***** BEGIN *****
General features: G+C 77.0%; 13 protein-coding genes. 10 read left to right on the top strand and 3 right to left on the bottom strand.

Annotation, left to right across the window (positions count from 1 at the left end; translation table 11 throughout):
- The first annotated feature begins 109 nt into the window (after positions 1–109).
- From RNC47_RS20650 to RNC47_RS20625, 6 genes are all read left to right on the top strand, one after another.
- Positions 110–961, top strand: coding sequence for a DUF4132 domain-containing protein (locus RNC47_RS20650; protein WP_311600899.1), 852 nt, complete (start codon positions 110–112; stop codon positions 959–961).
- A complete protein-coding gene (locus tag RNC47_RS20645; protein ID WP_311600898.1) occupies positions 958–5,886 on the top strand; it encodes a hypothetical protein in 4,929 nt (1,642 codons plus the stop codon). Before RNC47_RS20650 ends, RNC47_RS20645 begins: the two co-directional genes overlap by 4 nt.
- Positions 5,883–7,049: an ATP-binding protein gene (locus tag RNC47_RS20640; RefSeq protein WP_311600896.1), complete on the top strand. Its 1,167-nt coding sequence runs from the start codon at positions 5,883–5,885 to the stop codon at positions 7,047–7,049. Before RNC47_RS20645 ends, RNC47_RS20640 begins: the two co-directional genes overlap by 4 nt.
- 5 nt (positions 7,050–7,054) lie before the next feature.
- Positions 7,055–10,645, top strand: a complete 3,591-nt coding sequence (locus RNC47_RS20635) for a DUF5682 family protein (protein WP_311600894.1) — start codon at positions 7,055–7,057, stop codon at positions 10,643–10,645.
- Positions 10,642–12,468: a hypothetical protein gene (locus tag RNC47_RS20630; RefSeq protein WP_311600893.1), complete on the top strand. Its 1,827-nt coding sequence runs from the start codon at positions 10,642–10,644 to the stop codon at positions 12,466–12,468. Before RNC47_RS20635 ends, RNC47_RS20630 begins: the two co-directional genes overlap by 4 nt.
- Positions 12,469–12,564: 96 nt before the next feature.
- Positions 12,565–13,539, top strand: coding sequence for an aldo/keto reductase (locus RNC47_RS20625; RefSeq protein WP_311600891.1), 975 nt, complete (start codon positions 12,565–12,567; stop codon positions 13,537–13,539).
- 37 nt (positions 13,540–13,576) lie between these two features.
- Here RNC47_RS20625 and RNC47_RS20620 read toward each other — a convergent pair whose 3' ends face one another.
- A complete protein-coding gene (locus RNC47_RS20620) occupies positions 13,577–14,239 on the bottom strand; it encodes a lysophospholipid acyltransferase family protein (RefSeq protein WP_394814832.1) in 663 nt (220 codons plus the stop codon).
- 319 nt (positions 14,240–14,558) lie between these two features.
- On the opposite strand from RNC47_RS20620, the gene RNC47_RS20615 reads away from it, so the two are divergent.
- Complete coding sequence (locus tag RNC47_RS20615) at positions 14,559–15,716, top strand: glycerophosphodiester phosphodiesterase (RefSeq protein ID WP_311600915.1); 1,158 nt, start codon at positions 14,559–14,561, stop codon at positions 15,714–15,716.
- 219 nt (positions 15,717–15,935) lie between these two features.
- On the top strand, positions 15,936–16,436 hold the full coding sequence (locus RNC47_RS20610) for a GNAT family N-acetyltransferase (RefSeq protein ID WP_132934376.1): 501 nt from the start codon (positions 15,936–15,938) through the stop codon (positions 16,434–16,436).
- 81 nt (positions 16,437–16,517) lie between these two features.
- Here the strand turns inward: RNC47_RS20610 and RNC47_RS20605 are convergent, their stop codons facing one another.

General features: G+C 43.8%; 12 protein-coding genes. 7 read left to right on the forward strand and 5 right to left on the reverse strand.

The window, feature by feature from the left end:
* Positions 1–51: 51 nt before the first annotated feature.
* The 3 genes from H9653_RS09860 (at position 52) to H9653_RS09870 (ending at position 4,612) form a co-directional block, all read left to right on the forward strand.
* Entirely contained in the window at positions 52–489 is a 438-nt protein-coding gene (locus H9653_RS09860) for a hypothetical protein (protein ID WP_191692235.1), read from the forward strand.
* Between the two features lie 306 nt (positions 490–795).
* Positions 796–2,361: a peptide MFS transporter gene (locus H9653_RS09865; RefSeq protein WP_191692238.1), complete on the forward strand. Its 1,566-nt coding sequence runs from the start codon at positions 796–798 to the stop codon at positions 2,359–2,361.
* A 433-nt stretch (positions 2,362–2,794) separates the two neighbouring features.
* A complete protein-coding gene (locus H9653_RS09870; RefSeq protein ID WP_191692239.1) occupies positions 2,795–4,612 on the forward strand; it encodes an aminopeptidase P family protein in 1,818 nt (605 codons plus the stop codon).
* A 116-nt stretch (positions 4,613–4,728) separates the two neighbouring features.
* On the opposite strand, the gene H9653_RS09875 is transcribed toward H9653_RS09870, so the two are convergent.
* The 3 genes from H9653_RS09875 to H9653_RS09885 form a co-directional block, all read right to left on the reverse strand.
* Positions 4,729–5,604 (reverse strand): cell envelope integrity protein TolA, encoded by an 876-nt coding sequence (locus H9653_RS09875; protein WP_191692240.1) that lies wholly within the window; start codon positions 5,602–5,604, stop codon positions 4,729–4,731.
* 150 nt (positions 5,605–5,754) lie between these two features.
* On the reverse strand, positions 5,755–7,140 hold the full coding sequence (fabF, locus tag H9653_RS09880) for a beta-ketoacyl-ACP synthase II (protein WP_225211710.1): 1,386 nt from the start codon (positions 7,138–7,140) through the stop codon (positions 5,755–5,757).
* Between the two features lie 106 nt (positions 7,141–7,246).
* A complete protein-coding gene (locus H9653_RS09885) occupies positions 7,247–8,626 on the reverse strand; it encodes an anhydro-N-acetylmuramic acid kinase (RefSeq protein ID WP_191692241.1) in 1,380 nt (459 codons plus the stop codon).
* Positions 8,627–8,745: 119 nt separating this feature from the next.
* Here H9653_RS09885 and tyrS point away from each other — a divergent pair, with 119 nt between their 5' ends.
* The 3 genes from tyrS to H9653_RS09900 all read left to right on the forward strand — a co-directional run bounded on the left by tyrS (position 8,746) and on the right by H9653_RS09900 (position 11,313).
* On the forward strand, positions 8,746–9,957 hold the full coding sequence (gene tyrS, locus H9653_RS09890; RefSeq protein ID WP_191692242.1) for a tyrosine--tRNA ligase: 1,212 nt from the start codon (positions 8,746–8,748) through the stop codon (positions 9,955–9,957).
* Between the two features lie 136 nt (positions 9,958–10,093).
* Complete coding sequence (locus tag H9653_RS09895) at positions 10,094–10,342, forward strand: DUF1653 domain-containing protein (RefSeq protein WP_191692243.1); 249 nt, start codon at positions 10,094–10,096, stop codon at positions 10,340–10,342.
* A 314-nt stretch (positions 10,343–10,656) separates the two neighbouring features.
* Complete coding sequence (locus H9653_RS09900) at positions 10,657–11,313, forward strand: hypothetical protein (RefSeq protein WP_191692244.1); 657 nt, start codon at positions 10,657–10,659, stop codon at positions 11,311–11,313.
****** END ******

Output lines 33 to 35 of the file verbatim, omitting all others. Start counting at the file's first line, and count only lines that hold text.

* On the opposite strand, the gene H9653_RS09875 is transcribed toward H9653_RS09870, so the two are convergent.
* The 3 genes from H9653_RS09875 to H9653_RS09885 form a co-directional block, all read right to left on the reverse strand.
* Positions 4,729–5,604 (reverse strand): cell envelope integrity protein TolA, encoded by an 876-nt coding sequence (locus H9653_RS09875; protein WP_191692240.1) that lies wholly within the window; start codon positions 5,602–5,604, stop codon positions 4,729–4,731.